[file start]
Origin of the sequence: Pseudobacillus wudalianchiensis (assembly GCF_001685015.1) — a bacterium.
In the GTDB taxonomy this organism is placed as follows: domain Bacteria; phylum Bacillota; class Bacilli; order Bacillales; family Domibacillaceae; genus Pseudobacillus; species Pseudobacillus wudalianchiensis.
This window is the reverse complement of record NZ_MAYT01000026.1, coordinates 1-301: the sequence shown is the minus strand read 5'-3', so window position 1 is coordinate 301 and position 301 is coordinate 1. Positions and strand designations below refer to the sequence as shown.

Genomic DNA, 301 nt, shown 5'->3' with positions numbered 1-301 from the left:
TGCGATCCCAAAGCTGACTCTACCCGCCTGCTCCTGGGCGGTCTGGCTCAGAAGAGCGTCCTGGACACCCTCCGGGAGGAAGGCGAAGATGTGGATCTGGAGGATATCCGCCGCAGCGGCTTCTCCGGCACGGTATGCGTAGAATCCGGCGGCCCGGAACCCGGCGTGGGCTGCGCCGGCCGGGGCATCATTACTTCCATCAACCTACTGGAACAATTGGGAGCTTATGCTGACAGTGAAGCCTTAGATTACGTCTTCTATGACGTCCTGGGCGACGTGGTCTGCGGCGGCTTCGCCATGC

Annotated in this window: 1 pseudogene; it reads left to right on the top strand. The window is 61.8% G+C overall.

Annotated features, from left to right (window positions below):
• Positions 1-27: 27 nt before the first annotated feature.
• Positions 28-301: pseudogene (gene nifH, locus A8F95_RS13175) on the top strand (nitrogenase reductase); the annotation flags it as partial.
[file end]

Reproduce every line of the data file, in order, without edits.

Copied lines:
Origin of the sequence: Pseudobacillus wudalianchiensis (assembly GCF_001685015.1) — a bacterium.
In the GTDB taxonomy this organism is placed as follows: domain Bacteria; phylum Bacillota; class Bacilli; order Bacillales; family Domibacillaceae; genus Pseudobacillus; species Pseudobacillus wudalianchiensis.
This window is the reverse complement of record NZ_MAYT01000026.1, coordinates 1-301: the sequence shown is the minus strand read 5'-3', so window position 1 is coordinate 301 and position 301 is coordinate 1. Positions and strand designations below refer to the sequence as shown.

Genomic DNA, 301 nt, shown 5'->3' with positions numbered 1-301 from the left:
TGCGATCCCAAAGCTGACTCTACCCGCCTGCTCCTGGGCGGTCTGGCTCAGAAGAGCGTCCTGGACACCCTCCGGGAGGAAGGCGAAGATGTGGATCTGGAGGATATCCGCCGCAGCGGCTTCTCCGGCACGGTATGCGTAGAATCCGGCGGCCCGGAACCCGGCGTGGGCTGCGCCGGCCGGGGCATCATTACTTCCATCAACCTACTGGAACAATTGGGAGCTTATGCTGACAGTGAAGCCTTAGATTACGTCTTCTATGACGTCCTGGGCGACGTGGTCTGCGGCGGCTTCGCCATGC

Annotated in this window: 1 pseudogene; it reads left to right on the top strand. The window is 61.8% G+C overall.

Annotated features, from left to right (window positions below):
• Positions 1-27: 27 nt before the first annotated feature.
• Positions 28-301: pseudogene (gene nifH, locus A8F95_RS13175) on the top strand (nitrogenase reductase); the annotation flags it as partial.